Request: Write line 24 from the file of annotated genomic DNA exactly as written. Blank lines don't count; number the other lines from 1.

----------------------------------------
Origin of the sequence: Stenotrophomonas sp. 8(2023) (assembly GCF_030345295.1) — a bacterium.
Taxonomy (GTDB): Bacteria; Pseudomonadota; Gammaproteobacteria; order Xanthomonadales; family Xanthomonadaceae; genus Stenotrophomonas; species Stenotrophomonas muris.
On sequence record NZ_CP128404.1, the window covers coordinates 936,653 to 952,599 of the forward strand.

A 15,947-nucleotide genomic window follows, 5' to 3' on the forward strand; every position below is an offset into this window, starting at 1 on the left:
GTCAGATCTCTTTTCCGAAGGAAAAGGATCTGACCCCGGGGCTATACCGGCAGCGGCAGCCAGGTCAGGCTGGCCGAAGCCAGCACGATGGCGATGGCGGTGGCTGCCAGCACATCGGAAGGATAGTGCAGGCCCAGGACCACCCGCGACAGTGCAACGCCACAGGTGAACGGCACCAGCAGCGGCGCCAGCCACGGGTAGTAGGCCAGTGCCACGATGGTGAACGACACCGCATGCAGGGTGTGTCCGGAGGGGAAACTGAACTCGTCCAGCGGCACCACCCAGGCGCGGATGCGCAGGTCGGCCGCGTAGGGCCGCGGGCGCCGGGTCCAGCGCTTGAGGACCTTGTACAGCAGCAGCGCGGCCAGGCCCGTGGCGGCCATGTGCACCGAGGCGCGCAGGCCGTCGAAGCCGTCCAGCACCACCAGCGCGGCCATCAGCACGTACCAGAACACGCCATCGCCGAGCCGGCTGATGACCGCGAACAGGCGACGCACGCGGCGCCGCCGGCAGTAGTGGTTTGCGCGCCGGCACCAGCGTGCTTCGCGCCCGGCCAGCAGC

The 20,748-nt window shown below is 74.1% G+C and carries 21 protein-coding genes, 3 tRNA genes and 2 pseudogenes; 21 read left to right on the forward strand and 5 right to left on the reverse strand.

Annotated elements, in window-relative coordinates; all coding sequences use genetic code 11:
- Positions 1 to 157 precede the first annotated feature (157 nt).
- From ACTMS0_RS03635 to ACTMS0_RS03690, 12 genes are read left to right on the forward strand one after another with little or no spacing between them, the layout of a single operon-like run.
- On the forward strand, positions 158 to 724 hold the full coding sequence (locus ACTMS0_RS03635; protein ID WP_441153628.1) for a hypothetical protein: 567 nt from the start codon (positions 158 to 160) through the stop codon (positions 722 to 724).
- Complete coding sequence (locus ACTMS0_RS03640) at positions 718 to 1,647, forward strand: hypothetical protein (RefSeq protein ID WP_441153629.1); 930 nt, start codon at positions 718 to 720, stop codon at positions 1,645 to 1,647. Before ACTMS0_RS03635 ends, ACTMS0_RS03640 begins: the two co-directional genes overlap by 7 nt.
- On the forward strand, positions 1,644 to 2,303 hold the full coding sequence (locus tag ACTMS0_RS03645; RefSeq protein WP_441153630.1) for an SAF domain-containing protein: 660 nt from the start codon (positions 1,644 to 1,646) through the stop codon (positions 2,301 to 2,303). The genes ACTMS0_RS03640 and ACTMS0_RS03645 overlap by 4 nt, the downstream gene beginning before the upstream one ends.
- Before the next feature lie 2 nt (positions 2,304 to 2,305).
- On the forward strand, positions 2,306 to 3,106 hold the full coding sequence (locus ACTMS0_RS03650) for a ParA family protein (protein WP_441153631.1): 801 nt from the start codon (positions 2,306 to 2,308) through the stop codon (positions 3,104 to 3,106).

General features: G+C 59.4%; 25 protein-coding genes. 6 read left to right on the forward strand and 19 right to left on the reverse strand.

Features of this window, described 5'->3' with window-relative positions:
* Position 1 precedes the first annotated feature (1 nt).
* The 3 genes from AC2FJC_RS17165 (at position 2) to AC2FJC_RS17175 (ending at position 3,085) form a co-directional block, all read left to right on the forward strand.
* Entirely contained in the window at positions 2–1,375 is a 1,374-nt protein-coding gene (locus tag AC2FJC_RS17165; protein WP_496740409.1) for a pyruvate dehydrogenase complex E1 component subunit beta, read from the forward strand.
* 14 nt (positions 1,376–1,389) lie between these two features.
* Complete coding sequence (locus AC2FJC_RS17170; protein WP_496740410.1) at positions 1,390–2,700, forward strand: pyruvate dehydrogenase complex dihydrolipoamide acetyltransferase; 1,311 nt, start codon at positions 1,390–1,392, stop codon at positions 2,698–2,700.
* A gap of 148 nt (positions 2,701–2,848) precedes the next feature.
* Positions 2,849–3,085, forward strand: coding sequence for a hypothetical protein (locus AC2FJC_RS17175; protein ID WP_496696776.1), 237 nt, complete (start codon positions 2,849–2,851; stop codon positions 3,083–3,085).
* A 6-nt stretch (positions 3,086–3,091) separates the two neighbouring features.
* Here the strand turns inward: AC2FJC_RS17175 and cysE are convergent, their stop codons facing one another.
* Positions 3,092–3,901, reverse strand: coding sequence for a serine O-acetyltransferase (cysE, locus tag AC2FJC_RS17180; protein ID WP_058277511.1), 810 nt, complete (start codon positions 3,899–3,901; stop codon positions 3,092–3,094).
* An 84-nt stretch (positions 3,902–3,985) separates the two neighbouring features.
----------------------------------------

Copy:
* A 6-nt stretch (positions 3,086–3,091) separates the two neighbouring features.